Although completing this assignment has been a very long and challenging process, it has been a very satisfying experience. The film has taken far longer to complete than anticipated and has certainly tested my ingenuity and stamina as a moving image maker.
There were times when I thought I would not be able to complete the assignment due to illness, work commitments and a host of other unanticipated practical difficulties in getting the project off the ground. But I was determined not to give in. In spite of the many set backs over the past twelve months, I have finally managed to complete the assignment to the high standard I set myself. My first short film. Of which I am very proud.
One of the things I set out to do in ‘Mother and Daughter’ was to make a film that captures a single moment in time in the lives of a single mother and her teenage daughter. I also set out to write a narrative that would capture what Patrick Nash describes as the short film’s ability to deliver a ‘short, intense burst of emotion’ (Nash 2012, p.110). In both cases, I think I have achieved this quite well. It is also a story in which things are left unsaid and the characters are shown alone with their thoughts. For me, in films, the silences between people can be just as interesting as the conversations, if not more so.
I like the idea of ‘uncertainty’ in Ernestine Ulmer’s quote “Life is uncertain. Eat dessert first”, so set out to include that within the film in some way. Not only did I want to portray the characters in a state of uncertainty, but I also wanted the viewer to feel a sense of uncertainty while watching the film. With this in mind, I used dialogue sparingly and intentionally left the story open-ended, in that we don’t know what will become of the mother and daughter, though we are aware things may never be the same again.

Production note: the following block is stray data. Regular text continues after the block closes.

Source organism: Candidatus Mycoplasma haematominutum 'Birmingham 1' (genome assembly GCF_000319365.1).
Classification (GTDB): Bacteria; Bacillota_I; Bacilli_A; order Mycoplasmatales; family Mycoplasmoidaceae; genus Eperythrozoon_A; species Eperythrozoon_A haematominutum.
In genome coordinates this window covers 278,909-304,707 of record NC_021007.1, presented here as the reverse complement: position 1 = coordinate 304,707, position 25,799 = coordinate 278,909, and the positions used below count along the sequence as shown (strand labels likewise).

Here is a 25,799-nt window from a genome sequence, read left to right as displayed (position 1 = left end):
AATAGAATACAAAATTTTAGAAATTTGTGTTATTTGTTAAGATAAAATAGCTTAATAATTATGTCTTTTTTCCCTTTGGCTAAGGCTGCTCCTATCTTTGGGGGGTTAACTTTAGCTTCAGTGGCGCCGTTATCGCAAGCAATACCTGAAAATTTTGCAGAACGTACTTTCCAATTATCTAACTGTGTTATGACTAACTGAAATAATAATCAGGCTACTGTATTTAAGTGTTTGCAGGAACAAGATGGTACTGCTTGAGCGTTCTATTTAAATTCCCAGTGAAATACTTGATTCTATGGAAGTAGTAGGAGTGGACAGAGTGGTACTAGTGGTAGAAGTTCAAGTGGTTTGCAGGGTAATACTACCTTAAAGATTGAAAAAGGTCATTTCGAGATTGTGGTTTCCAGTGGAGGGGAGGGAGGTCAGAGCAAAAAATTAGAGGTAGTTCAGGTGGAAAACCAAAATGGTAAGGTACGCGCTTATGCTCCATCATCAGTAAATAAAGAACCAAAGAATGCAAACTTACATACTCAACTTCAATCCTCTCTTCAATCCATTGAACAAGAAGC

I think the film successfully achieves my aim of portraying the conflict between the two characters and showing them, if not attempting to overcome or solve the problem, then certainly responding to it. It’s a simple, straightforward story. But it is also one that is filled with subtext. A subtext that became strikingly apparent to me when I began working with the actors and listened to their character’s backstories and their very detailed analysis of the dynamics behind the mother and daughter relationship portrayed in the script.
One thing I have realised as a result of making this film is that if the script is the blueprint, then the storyboard is the visual road map, a practical working document that can be taken on set and used or adapted when shooting each scene. Thoroughly storyboarding the film prior to shooting was a vital stage in making ‘Mother and Daughter’ in that it helped me to work out and pre-visualise how all the shots would fit together before I began filming.
Nash, P. 2012 Short Films: Writing the Screenplay Harpenden, UK: Camera Books